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http://dx.doi.org/10.1007/s11414-012-9292-0DOI Listing
http://www.ncbi.nlm.nih.gov/pmc/articles/PMC4287209PMC
January 2013

Unmet need for treatment for substance use disorders across race and ethnicity.

Drug Alcohol Depend 2012 Sep 2;125 Suppl 1:S44-50. Epub 2012 Jun 2.

Abt Associates, Cambridge, MA 02138, United States. Norah

Background: The objective was to analyze disparities in unmet need for substance use treatment and to observe variation across different definitions of need for treatment.

Methods: Data were analyzed from the 2002 to 2005 National Survey of Drug Use and Health and the National Epidemiologic Survey on Alcohol and Related Conditions. Logistic regressions estimated the likelihood of specialty substance use treatment across the two data sets. Parallel variables for specialty, informal and any substance abuse treatment were created. Perceived need and normative need for substance use treatment were defined, with normative need stratified across lifetime disorder, past twelve month disorder, and heavy alcohol/any illicit drug use. Treatment rates were analyzed, comparing Blacks, Asians and Latinos to non-Latino whites across need definitions, and adjusting for age, sex, household income, marital status, education and insurance.

Results: Asians with past year substance use disorder had a higher likelihood of unmet need for specialty treatment than whites. Blacks with past year disorder and with heavy drinking/illicit drug use had significantly lower likelihood of unmet need. Latinos with past year disorder had a higher likelihood of unmet need for specialty substance abuse treatment. Asians with heavy drinking/illicit drug use had lower likelihood of unmet need.

Conclusions: The findings suggest that pathways to substance abuse treatment differ across groups. Given high rates of unmet need, a broad approach to defining need for treatment is warranted. Future research to disentangle social and systemic factors from factors based on diagnostic criteria is necessary in the identification of need for treatment.
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http://dx.doi.org/10.1016/j.drugalcdep.2012.05.005DOI Listing
http://www.ncbi.nlm.nih.gov/pmc/articles/PMC3435455PMC
September 2012

Adjusting for Health Status in Non-Linear Models of Health Care Disparities.

Health Serv Outcomes Res Methodol 2009 Mar;9(1):1-21

Center for Multicultural Mental Health Research, Cambridge Health Alliance - Harvard Medical School, 120 Beacon Street, 4 floor, Somerville, MA 02143, 617-503-8449.

This article compared conceptual and empirical strengths of alternative methods for estimating racial disparities using non-linear models of health care access. Three methods were presented (propensity score, rank and replace, and a combined method) that adjust for health status while allowing SES variables to mediate the relationship between race and access to care. Applying these methods to a nationally representative sample of blacks and non-Hispanic whites surveyed in the 2003 and 2004 Medical Expenditure Panel Surveys (MEPS), we assessed the concordance of each of these methods with the Institute of Medicine (IOM) definition of racial disparities, and empirically compared the methods' predicted disparity estimates, the variance of the estimates, and the sensitivity of the estimates to limitations of available data. The rank and replace and combined methods (but not the propensity score method) are concordant with the IOM definition of racial disparities in that each creates a comparison group with the appropriate marginal distributions of health status and SES variables. Predicted disparities and prediction variances were similar for the rank and replace and combined methods, but the rank and replace method was sensitive to limitations on SES information. For all methods, limiting health status information significantly reduced estimates of disparities compared to a more comprehensive dataset. We conclude that the two IOM-concordant methods were similar enough that either could be considered in disparity predictions. In datasets with limited SES information, the combined method is the better choice.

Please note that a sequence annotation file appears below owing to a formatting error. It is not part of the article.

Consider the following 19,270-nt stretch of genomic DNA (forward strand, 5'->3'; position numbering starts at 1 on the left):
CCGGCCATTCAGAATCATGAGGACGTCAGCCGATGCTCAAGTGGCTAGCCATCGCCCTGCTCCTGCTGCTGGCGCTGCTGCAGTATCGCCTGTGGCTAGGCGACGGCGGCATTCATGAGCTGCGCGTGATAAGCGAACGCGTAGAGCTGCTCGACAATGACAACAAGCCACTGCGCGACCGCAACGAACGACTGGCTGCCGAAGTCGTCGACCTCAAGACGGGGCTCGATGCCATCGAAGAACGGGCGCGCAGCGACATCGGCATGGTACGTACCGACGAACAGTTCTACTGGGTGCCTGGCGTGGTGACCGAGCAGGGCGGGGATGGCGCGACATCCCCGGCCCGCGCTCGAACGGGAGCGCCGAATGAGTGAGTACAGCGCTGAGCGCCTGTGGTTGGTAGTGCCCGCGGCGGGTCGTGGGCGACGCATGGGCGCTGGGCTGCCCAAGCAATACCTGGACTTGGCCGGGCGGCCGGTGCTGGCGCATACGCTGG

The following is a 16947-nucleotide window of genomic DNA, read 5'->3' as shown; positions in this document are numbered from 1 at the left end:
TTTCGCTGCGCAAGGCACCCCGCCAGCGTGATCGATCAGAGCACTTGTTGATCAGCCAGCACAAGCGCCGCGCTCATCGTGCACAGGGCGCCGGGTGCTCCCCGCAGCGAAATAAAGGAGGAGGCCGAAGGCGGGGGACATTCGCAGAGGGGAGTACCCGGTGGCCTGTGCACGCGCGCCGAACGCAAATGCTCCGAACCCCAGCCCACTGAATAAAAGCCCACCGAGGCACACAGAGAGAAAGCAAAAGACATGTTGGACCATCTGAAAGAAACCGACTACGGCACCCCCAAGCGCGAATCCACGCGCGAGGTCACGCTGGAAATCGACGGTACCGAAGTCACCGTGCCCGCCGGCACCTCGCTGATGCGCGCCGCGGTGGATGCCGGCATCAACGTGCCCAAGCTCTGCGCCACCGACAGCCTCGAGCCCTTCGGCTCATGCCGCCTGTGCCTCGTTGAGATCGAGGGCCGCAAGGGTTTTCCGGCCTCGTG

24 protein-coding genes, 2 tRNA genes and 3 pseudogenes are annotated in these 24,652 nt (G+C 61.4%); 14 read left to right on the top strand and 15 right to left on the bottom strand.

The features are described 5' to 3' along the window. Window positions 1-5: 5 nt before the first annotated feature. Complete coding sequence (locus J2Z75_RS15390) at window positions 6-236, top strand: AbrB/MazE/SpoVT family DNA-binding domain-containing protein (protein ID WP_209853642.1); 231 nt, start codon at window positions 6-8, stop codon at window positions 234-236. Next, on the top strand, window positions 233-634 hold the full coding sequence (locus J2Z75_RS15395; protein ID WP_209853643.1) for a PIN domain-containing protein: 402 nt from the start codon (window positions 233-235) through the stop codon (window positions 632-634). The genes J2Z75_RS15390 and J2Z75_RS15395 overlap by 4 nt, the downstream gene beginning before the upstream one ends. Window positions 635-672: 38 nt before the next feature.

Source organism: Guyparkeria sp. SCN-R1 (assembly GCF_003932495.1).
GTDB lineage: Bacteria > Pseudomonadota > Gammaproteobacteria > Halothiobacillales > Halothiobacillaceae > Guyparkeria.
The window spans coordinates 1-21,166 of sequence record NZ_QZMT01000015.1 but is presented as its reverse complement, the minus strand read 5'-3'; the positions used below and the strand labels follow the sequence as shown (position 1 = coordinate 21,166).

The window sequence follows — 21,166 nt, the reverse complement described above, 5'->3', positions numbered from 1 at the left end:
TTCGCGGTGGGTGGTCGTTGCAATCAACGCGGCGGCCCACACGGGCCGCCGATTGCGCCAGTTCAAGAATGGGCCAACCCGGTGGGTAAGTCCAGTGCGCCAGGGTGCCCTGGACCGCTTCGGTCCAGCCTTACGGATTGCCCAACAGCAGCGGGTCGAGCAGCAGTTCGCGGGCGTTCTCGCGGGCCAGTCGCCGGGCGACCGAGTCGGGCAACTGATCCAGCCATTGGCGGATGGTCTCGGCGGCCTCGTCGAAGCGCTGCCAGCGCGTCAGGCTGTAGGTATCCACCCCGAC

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http://dx.doi.org/10.1007/s10742-008-0039-6DOI Listing
http://www.ncbi.nlm.nih.gov/pmc/articles/PMC2845167PMC
March 2009

Receiving advice about child mental health from a primary care provider: African American and Hispanic parent attitudes.

Med Care 2007 Nov;45(11):1076-82

Mathematica Policy Research Inc., 600 Maryland Avenue, Washington, DC 20024, USA.

Background: Primary care providers (PCPs) play a critical role in the identification and treatment of child and adolescent mental health problems but few studies have examined parents' attitudes on receiving advice about child mental health from a PCP and whether attitudes are associated with race or ethnicity.

Objective: To determine if race and ethnicity were associated with parents' attitudes on receiving advice about child mental health from a PCP.

Subjects: Data were collected during 773 visits to 54 PCPs in 13 diverse clinics. Families were 56.5% white, 33.3% African American, and 10.1% Hispanic.